Sex, drugs, revolution and the dawn of the Peace Corps. In 1963 volunteer Jack Harjo sits in the jungles of Costa Rica pondering three questions: is there a greater good; does it apply here; and can you really trademark Panama Red, Acapulco Gold and Maui Wowie? Che Guevara’s Marijuana and Baseball Savings and Loan reveals the writer at his artistic best. Jack Shakely captures those rich, wild and crazy 1960’s as a Peace Corps Volunteer in Costa Rica, bringing us a deep understanding of all the unexpected, random craziness and adventure that comes to those willing to try and make this a better world. A good writer has to be an even better story teller and Shakely excels at both. He moves us through the life of Jack Harjo, growing up with a mixed-blood Creek Indian father and a talented Anglo newspaper columnist mother in the small Oklahoma town of Ardmore. The bonds that inform and shape Shakely are revealed in the role that his mother and Bob Hogan, the editor of the local newspaper, play in developing his love of language and journalism. The convergence of this love, getting at the truth, and his love of baseball are the three chords that hold this song and story together and make it so engaging. Harjo’s studies at the University of Oklahoma bring us into contact with the coming-of-age craziness of the era, especially as it applies to a big state university in a small, conservative town. Shakely introduces us to a right-wing conservative politician and weaves him, and his rebellious daughter, into and through the story in a way that makes the reader wonder if this were the 1960’s or today. As the story moves into Costa Rica and the upheaval of the 60’s in Central America, the reader is given a quick primer on how so many of the pieces of the puzzle fit together—Castro, Cuba, Nicaragua, poverty, revolution—and how those forces are still at work today. The pure excitement of Kennedy and the creation of the Peace Corps and why it was so widely embraced has never been better explained. Whether this is auto-biographical or pure fiction, we are all better for the quality of writing that Shakely shares with us. You will be rewarded by reading it. Steve Vetter President, CEO Partners for the Americas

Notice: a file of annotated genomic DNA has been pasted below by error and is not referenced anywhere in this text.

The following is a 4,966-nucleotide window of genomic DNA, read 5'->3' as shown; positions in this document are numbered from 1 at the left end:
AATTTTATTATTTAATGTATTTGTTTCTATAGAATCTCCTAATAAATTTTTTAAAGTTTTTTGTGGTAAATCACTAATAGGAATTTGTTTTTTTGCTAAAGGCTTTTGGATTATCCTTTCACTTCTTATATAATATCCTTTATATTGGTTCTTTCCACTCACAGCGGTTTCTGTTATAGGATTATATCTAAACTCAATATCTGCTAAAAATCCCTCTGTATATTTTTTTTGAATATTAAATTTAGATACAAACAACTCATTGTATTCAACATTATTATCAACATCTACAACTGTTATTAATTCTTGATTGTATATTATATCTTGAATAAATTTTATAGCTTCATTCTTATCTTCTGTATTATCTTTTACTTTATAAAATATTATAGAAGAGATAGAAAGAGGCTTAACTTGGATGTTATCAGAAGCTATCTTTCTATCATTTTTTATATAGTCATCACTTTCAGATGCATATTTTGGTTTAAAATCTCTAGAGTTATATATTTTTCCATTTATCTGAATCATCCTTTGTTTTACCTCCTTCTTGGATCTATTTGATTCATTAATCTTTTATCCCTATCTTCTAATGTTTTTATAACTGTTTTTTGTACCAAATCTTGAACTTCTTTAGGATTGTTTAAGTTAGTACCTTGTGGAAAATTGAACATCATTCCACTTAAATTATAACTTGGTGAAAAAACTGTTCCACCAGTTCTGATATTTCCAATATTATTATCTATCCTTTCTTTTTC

About the Author Jack Shakely is the award-winning author of "The Confederate War Bonnet," and "POWs at Chigger Lake." His collection of short stories, "Pretty Boy Floyd's Clarinet," will be published in 2014. In previous incarnations he was president of the California Community Foundation in Los Angeles, a newspaper reporter in Oklahoma, a US Army officer and a Peace Corps volunteer in Costa Rica. A native Oklahoman, he now resides in California.